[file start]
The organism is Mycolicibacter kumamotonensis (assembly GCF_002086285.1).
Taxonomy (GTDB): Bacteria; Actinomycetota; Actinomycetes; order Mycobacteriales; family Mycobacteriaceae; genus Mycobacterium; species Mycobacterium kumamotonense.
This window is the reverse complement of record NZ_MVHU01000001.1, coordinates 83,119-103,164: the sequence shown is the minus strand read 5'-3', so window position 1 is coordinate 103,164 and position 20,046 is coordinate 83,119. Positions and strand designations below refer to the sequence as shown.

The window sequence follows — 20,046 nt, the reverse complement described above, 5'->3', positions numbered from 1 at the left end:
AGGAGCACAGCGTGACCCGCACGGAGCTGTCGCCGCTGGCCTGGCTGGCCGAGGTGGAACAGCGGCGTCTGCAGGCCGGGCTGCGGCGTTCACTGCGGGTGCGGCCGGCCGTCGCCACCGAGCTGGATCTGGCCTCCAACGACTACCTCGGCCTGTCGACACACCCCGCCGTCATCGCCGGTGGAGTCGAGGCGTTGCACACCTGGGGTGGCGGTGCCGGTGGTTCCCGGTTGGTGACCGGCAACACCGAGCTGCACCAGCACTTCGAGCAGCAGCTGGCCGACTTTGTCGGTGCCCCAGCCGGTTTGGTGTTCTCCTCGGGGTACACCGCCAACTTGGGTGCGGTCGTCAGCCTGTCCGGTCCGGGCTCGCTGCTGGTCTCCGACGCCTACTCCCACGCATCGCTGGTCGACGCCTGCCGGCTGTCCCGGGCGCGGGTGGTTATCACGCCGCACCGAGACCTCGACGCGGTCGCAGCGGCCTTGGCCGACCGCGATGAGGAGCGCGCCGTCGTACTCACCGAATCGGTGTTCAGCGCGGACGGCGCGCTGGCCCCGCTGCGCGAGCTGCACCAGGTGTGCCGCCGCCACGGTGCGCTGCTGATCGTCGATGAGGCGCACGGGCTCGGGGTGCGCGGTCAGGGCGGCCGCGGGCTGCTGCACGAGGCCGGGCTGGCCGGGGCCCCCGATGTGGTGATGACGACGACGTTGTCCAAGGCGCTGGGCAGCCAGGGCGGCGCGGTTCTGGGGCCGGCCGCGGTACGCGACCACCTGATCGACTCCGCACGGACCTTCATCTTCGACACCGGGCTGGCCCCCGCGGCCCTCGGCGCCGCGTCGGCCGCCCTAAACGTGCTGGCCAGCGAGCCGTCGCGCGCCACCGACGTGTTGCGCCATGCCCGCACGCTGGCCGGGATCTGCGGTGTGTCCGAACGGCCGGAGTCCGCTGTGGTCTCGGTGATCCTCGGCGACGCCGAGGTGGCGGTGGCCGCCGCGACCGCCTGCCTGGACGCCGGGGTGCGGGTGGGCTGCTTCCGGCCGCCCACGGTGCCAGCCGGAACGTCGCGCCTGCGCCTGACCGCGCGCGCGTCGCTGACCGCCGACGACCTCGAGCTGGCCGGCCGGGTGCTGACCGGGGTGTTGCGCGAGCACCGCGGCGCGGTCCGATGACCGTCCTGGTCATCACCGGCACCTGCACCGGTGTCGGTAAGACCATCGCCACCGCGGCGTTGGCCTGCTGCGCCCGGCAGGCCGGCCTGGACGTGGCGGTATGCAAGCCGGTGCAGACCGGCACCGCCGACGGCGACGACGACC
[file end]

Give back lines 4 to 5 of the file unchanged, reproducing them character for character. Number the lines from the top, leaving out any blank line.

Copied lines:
The window sequence follows — 20,046 nt, the reverse complement described above, 5'->3', positions numbered from 1 at the left end:
AGGAGCACAGCGTGACCCGCACGGAGCTGTCGCCGCTGGCCTGGCTGGCCGAGGTGGAACAGCGGCGTCTGCAGGCCGGGCTGCGGCGTTCACTGCGGGTGCGGCCGGCCGTCGCCACCGAGCTGGATCTGGCCTCCAACGACTACCTCGGCCTGTCGACACACCCCGCCGTCATCGCCGGTGGAGTCGAGGCGTTGCACACCTGGGGTGGCGGTGCCGGTGGTTCCCGGTTGGTGACCGGCAACACCGAGCTGCACCAGCACTTCGAGCAGCAGCTGGCCGACTTTGTCGGTGCCCCAGCCGGTTTGGTGTTCTCCTCGGGGTACACCGCCAACTTGGGTGCGGTCGTCAGCCTGTCCGGTCCGGGCTCGCTGCTGGTCTCCGACGCCTACTCCCACGCATCGCTGGTCGACGCCTGCCGGCTGTCCCGGGCGCGGGTGGTTATCACGCCGCACCGAGACCTCGACGCGGTCGCAGCGGCCTTGGCCGACCGCGATGAGGAGCGCGCCGTCGTACTCACCGAATCGGTGTTCAGCGCGGACGGCGCGCTGGCCCCGCTGCGCGAGCTGCACCAGGTGTGCCGCCGCCACGGTGCGCTGCTGATCGTCGATGAGGCGCACGGGCTCGGGGTGCGCGGTCAGGGCGGCCGCGGGCTGCTGCACGAGGCCGGGCTGGCCGGGGCCCCCGATGTGGTGATGACGACGACGTTGTCCAAGGCGCTGGGCAGCCAGGGCGGCGCGGTTCTGGGGCCGGCCGCGGTACGCGACCACCTGATCGACTCCGCACGGACCTTCATCTTCGACACCGGGCTGGCCCCCGCGGCCCTCGGCGCCGCGTCGGCCGCCCTAAACGTGCTGGCCAGCGAGCCGTCGCGCGCCACCGACGTGTTGCGCCATGCCCGCACGCTGGCCGGGATCTGCGGTGTGTCCGAACGGCCGGAGTCCGCTGTGGTCTCGGTGATCCTCGGCGACGCCGAGGTGGCGGTGGCCGCCGCGACCGCCTGCCTGGACGCCGGGGTGCGGGTGGGCTGCTTCCGGCCGCCCACGGTGCCAGCCGGAACGTCGCGCCTGCGCCTGACCGCGCGCGCGTCGCTGACCGCCGACGACCTCGAGCTGGCCGGCCGGGTGCTGACCGGGGTGTTGCGCGAGCACCGCGGCGCGGTCCGATGACCGTCCTGGTCATCACCGGCACCTGCACCGGTGTCGGTAAGACCATCGCCACCGCGGCGTTGGCCTGCTGCGCCCGGCAGGCCGGCCTGGACGTGGCGGTATGCAAGCCGGTGCAGACCGGCACCGCCGACGGCGACGACGACC